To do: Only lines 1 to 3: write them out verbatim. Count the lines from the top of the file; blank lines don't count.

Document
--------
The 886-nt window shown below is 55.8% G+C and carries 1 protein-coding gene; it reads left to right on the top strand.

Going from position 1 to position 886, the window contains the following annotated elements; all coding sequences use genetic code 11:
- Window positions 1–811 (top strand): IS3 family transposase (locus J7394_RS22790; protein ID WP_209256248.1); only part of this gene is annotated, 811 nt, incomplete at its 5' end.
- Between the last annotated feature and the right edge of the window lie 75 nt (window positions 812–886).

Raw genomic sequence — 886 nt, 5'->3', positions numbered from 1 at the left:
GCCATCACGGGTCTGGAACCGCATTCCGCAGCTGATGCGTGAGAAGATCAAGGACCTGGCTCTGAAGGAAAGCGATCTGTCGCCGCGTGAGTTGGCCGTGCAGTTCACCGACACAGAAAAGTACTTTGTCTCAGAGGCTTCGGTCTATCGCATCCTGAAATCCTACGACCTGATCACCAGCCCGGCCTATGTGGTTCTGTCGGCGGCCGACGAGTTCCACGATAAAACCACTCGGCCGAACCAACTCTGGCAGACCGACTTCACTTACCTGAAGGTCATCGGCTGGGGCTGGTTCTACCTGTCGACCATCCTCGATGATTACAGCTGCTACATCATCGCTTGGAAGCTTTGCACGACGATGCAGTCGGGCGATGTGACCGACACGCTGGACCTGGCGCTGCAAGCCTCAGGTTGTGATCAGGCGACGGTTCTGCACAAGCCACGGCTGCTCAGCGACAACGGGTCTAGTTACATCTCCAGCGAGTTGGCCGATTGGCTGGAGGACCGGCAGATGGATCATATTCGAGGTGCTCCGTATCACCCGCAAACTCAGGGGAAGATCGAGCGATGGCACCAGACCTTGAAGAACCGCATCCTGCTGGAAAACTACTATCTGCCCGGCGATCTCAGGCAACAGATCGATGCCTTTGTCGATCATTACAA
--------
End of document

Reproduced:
The 886-nt window shown below is 55.8% G+C and carries 1 protein-coding gene; it reads left to right on the top strand.

Going from position 1 to position 886, the window contains the following annotated elements; all coding sequences use genetic code 11:
- Window positions 1–811 (top strand): IS3 family transposase (locus J7394_RS22790; protein ID WP_209256248.1); only part of this gene is annotated, 811 nt, incomplete at its 5' end.